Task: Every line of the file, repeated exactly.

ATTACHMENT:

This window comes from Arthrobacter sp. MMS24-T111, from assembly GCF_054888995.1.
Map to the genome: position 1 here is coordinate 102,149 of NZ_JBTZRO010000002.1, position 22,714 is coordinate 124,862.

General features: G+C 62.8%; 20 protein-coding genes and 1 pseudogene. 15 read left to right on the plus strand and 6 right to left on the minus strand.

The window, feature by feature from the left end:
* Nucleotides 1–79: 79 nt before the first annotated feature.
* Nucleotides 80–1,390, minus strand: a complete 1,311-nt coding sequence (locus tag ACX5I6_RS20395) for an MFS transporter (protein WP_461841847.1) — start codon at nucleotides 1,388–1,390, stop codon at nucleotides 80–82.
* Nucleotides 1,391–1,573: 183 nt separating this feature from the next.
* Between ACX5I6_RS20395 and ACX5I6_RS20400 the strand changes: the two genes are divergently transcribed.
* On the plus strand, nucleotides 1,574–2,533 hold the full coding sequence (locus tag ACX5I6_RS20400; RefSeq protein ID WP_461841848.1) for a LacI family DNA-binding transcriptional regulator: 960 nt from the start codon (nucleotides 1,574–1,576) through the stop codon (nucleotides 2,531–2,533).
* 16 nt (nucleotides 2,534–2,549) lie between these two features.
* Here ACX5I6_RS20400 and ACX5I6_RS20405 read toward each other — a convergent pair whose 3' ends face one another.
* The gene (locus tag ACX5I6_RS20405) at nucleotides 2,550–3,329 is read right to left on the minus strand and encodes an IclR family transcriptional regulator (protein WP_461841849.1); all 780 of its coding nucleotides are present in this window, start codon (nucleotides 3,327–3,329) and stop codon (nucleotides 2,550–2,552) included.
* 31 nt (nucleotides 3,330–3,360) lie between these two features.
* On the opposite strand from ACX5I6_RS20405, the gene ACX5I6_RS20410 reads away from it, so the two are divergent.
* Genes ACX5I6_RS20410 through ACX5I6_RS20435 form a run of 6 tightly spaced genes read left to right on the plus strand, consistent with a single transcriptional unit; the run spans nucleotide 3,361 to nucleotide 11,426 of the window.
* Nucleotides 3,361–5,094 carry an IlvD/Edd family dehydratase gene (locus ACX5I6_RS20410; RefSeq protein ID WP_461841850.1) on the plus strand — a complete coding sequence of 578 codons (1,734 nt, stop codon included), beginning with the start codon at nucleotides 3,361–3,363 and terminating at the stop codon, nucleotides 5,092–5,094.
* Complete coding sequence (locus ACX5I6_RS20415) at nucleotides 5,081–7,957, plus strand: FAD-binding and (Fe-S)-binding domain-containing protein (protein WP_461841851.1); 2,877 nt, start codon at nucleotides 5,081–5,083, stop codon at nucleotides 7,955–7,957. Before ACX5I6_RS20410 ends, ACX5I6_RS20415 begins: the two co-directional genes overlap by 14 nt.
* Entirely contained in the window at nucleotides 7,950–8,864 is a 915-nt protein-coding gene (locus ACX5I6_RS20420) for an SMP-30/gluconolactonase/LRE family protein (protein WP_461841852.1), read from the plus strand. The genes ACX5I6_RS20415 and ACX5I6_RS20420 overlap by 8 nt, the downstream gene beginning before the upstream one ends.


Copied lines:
This window comes from Arthrobacter sp. MMS24-T111, from assembly GCF_054888995.1.
Map to the genome: position 1 here is coordinate 102,149 of NZ_JBTZRO010000002.1, position 22,714 is coordinate 124,862.

General features: G+C 62.8%; 20 protein-coding genes and 1 pseudogene. 15 read left to right on the plus strand and 6 right to left on the minus strand.

The window, feature by feature from the left end:
* Nucleotides 1–79: 79 nt before the first annotated feature.
* Nucleotides 80–1,390, minus strand: a complete 1,311-nt coding sequence (locus tag ACX5I6_RS20395) for an MFS transporter (protein WP_461841847.1) — start codon at nucleotides 1,388–1,390, stop codon at nucleotides 80–82.
* Nucleotides 1,391–1,573: 183 nt separating this feature from the next.
* Between ACX5I6_RS20395 and ACX5I6_RS20400 the strand changes: the two genes are divergently transcribed.
* On the plus strand, nucleotides 1,574–2,533 hold the full coding sequence (locus tag ACX5I6_RS20400; RefSeq protein ID WP_461841848.1) for a LacI family DNA-binding transcriptional regulator: 960 nt from the start codon (nucleotides 1,574–1,576) through the stop codon (nucleotides 2,531–2,533).
* 16 nt (nucleotides 2,534–2,549) lie between these two features.
* Here ACX5I6_RS20400 and ACX5I6_RS20405 read toward each other — a convergent pair whose 3' ends face one another.
* The gene (locus tag ACX5I6_RS20405) at nucleotides 2,550–3,329 is read right to left on the minus strand and encodes an IclR family transcriptional regulator (protein WP_461841849.1); all 780 of its coding nucleotides are present in this window, start codon (nucleotides 3,327–3,329) and stop codon (nucleotides 2,550–2,552) included.
* 31 nt (nucleotides 3,330–3,360) lie between these two features.
* On the opposite strand from ACX5I6_RS20405, the gene ACX5I6_RS20410 reads away from it, so the two are divergent.
* Genes ACX5I6_RS20410 through ACX5I6_RS20435 form a run of 6 tightly spaced genes read left to right on the plus strand, consistent with a single transcriptional unit; the run spans nucleotide 3,361 to nucleotide 11,426 of the window.
* Nucleotides 3,361–5,094 carry an IlvD/Edd family dehydratase gene (locus ACX5I6_RS20410; RefSeq protein ID WP_461841850.1) on the plus strand — a complete coding sequence of 578 codons (1,734 nt, stop codon included), beginning with the start codon at nucleotides 3,361–3,363 and terminating at the stop codon, nucleotides 5,092–5,094.
* Complete coding sequence (locus ACX5I6_RS20415) at nucleotides 5,081–7,957, plus strand: FAD-binding and (Fe-S)-binding domain-containing protein (protein WP_461841851.1); 2,877 nt, start codon at nucleotides 5,081–5,083, stop codon at nucleotides 7,955–7,957. Before ACX5I6_RS20410 ends, ACX5I6_RS20415 begins: the two co-directional genes overlap by 14 nt.
* Entirely contained in the window at nucleotides 7,950–8,864 is a 915-nt protein-coding gene (locus ACX5I6_RS20420) for an SMP-30/gluconolactonase/LRE family protein (protein WP_461841852.1), read from the plus strand. The genes ACX5I6_RS20415 and ACX5I6_RS20420 overlap by 8 nt, the downstream gene beginning before the upstream one ends.